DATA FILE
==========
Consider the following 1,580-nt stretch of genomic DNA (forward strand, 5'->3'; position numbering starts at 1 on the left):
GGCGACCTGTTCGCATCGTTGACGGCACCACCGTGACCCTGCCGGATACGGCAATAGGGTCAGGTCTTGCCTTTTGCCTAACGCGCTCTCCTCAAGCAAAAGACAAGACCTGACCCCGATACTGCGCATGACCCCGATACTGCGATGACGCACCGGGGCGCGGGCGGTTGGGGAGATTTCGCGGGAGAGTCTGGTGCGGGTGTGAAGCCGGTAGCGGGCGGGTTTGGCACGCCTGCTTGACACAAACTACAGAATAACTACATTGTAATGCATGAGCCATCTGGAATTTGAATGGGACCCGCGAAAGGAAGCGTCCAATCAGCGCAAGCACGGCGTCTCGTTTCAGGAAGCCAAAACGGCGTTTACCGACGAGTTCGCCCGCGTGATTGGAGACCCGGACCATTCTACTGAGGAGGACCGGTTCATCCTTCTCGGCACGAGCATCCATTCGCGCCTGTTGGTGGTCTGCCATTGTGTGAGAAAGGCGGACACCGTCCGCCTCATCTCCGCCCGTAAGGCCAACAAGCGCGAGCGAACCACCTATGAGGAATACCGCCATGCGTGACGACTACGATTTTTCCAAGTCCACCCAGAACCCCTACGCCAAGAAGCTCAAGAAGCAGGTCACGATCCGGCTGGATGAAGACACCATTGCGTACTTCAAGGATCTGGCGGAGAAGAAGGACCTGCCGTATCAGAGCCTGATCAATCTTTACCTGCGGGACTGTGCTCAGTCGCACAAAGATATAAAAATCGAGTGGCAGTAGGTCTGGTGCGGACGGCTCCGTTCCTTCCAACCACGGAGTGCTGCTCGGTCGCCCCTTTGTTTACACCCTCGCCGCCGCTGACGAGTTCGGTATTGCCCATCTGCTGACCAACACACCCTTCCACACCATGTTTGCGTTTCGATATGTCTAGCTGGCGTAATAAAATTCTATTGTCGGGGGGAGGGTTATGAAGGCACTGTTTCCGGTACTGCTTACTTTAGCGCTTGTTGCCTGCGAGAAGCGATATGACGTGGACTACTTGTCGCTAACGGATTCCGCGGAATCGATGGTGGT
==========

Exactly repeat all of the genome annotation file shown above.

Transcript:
Consider the following 1,580-nt stretch of genomic DNA (forward strand, 5'->3'; position numbering starts at 1 on the left):
GGCGACCTGTTCGCATCGTTGACGGCACCACCGTGACCCTGCCGGATACGGCAATAGGGTCAGGTCTTGCCTTTTGCCTAACGCGCTCTCCTCAAGCAAAAGACAAGACCTGACCCCGATACTGCGCATGACCCCGATACTGCGATGACGCACCGGGGCGCGGGCGGTTGGGGAGATTTCGCGGGAGAGTCTGGTGCGGGTGTGAAGCCGGTAGCGGGCGGGTTTGGCACGCCTGCTTGACACAAACTACAGAATAACTACATTGTAATGCATGAGCCATCTGGAATTTGAATGGGACCCGCGAAAGGAAGCGTCCAATCAGCGCAAGCACGGCGTCTCGTTTCAGGAAGCCAAAACGGCGTTTACCGACGAGTTCGCCCGCGTGATTGGAGACCCGGACCATTCTACTGAGGAGGACCGGTTCATCCTTCTCGGCACGAGCATCCATTCGCGCCTGTTGGTGGTCTGCCATTGTGTGAGAAAGGCGGACACCGTCCGCCTCATCTCCGCCCGTAAGGCCAACAAGCGCGAGCGAACCACCTATGAGGAATACCGCCATGCGTGACGACTACGATTTTTCCAAGTCCACCCAGAACCCCTACGCCAAGAAGCTCAAGAAGCAGGTCACGATCCGGCTGGATGAAGACACCATTGCGTACTTCAAGGATCTGGCGGAGAAGAAGGACCTGCCGTATCAGAGCCTGATCAATCTTTACCTGCGGGACTGTGCTCAGTCGCACAAAGATATAAAAATCGAGTGGCAGTAGGTCTGGTGCGGACGGCTCCGTTCCTTCCAACCACGGAGTGCTGCTCGGTCGCCCCTTTGTTTACACCCTCGCCGCCGCTGACGAGTTCGGTATTGCCCATCTGCTGACCAACACACCCTTCCACACCATGTTTGCGTTTCGATATGTCTAGCTGGCGTAATAAAATTCTATTGTCGGGGGGAGGGTTATGAAGGCACTGTTTCCGGTACTGCTTACTTTAGCGCTTGTTGCCTGCGAGAAGCGATATGACGTGGACTACTTGTCGCTAACGGATTCCGCGGAATCGATGGTGGT